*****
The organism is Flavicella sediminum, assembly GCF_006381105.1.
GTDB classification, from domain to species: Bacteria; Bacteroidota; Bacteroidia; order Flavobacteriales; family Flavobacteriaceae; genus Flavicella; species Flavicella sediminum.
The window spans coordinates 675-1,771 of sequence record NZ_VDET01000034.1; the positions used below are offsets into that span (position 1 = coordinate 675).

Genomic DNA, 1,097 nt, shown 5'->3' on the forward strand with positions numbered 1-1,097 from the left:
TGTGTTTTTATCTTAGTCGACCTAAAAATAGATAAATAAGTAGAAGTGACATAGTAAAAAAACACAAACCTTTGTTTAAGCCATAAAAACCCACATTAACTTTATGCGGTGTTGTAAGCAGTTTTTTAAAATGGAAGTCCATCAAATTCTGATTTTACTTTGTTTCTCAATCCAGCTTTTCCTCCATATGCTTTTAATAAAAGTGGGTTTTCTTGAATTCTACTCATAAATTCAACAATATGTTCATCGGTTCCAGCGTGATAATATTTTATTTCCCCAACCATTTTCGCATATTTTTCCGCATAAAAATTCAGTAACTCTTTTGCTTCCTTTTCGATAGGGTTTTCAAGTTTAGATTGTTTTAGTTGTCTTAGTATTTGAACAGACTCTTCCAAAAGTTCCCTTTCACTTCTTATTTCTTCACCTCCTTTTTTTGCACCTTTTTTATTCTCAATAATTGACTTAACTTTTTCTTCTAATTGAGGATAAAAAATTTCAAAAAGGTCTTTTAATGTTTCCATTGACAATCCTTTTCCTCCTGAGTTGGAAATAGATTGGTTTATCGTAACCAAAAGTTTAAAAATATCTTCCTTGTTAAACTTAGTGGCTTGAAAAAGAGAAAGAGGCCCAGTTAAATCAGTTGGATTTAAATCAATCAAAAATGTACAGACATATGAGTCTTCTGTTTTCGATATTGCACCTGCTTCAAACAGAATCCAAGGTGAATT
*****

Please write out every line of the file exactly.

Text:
The organism is Flavicella sediminum, assembly GCF_006381105.1.
GTDB classification, from domain to species: Bacteria; Bacteroidota; Bacteroidia; order Flavobacteriales; family Flavobacteriaceae; genus Flavicella; species Flavicella sediminum.
The window spans coordinates 675-1,771 of sequence record NZ_VDET01000034.1; the positions used below are offsets into that span (position 1 = coordinate 675).

Genomic DNA, 1,097 nt, shown 5'->3' on the forward strand with positions numbered 1-1,097 from the left:
TGTGTTTTTATCTTAGTCGACCTAAAAATAGATAAATAAGTAGAAGTGACATAGTAAAAAAACACAAACCTTTGTTTAAGCCATAAAAACCCACATTAACTTTATGCGGTGTTGTAAGCAGTTTTTTAAAATGGAAGTCCATCAAATTCTGATTTTACTTTGTTTCTCAATCCAGCTTTTCCTCCATATGCTTTTAATAAAAGTGGGTTTTCTTGAATTCTACTCATAAATTCAACAATATGTTCATCGGTTCCAGCGTGATAATATTTTATTTCCCCAACCATTTTCGCATATTTTTCCGCATAAAAATTCAGTAACTCTTTTGCTTCCTTTTCGATAGGGTTTTCAAGTTTAGATTGTTTTAGTTGTCTTAGTATTTGAACAGACTCTTCCAAAAGTTCCCTTTCACTTCTTATTTCTTCACCTCCTTTTTTTGCACCTTTTTTATTCTCAATAATTGACTTAACTTTTTCTTCTAATTGAGGATAAAAAATTTCAAAAAGGTCTTTTAATGTTTCCATTGACAATCCTTTTCCTCCTGAGTTGGAAATAGATTGGTTTATCGTAACCAAAAGTTTAAAAATATCTTCCTTGTTAAACTTAGTGGCTTGAAAAAGAGAAAGAGGCCCAGTTAAATCAGTTGGATTTAAATCAATCAAAAATGTACAGACATATGAGTCTTCTGTTTTCGATATTGCACCTGCTTCAAACAGAATCCAAGGTGAATT